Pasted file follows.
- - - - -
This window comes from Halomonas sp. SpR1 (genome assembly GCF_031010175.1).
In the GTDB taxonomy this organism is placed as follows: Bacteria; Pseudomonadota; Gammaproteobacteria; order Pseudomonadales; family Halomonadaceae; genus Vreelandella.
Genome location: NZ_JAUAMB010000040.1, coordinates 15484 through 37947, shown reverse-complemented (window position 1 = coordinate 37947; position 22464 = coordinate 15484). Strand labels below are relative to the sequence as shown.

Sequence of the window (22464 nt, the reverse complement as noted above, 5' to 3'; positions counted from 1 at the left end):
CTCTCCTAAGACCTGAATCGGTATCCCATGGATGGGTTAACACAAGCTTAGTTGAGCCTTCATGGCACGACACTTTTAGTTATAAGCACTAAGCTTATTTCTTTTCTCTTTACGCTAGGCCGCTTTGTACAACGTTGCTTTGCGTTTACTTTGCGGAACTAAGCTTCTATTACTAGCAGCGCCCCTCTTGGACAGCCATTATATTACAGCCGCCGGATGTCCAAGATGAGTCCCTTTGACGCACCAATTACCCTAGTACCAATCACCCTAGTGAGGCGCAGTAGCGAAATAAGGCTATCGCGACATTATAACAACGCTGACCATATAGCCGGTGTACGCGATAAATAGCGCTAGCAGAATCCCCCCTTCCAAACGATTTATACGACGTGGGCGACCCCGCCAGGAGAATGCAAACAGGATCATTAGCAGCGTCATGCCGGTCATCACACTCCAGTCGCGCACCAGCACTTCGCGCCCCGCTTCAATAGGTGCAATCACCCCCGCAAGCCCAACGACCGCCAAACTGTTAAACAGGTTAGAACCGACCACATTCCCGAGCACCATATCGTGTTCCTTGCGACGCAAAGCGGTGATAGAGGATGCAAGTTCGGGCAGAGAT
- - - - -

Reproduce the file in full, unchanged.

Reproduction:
This window comes from Halomonas sp. SpR1 (genome assembly GCF_031010175.1).
In the GTDB taxonomy this organism is placed as follows: Bacteria; Pseudomonadota; Gammaproteobacteria; order Pseudomonadales; family Halomonadaceae; genus Vreelandella.
Genome location: NZ_JAUAMB010000040.1, coordinates 15484 through 37947, shown reverse-complemented (window position 1 = coordinate 37947; position 22464 = coordinate 15484). Strand labels below are relative to the sequence as shown.

Sequence of the window (22464 nt, the reverse complement as noted above, 5' to 3'; positions counted from 1 at the left end):
CTCTCCTAAGACCTGAATCGGTATCCCATGGATGGGTTAACACAAGCTTAGTTGAGCCTTCATGGCACGACACTTTTAGTTATAAGCACTAAGCTTATTTCTTTTCTCTTTACGCTAGGCCGCTTTGTACAACGTTGCTTTGCGTTTACTTTGCGGAACTAAGCTTCTATTACTAGCAGCGCCCCTCTTGGACAGCCATTATATTACAGCCGCCGGATGTCCAAGATGAGTCCCTTTGACGCACCAATTACCCTAGTACCAATCACCCTAGTGAGGCGCAGTAGCGAAATAAGGCTATCGCGACATTATAACAACGCTGACCATATAGCCGGTGTACGCGATAAATAGCGCTAGCAGAATCCCCCCTTCCAAACGATTTATACGACGTGGGCGACCCCGCCAGGAGAATGCAAACAGGATCATTAGCAGCGTCATGCCGGTCATCACACTCCAGTCGCGCACCAGCACTTCGCGCCCCGCTTCAATAGGTGCAATCACCCCCGCAAGCCCAACGACCGCCAAACTGTTAAACAGGTTAGAACCGACCACATTCCCGAGCACCATATCGTGTTCCTTGCGACGCAAAGCGGTGATAGAGGATGCAAGTTCGGGCAGAGAT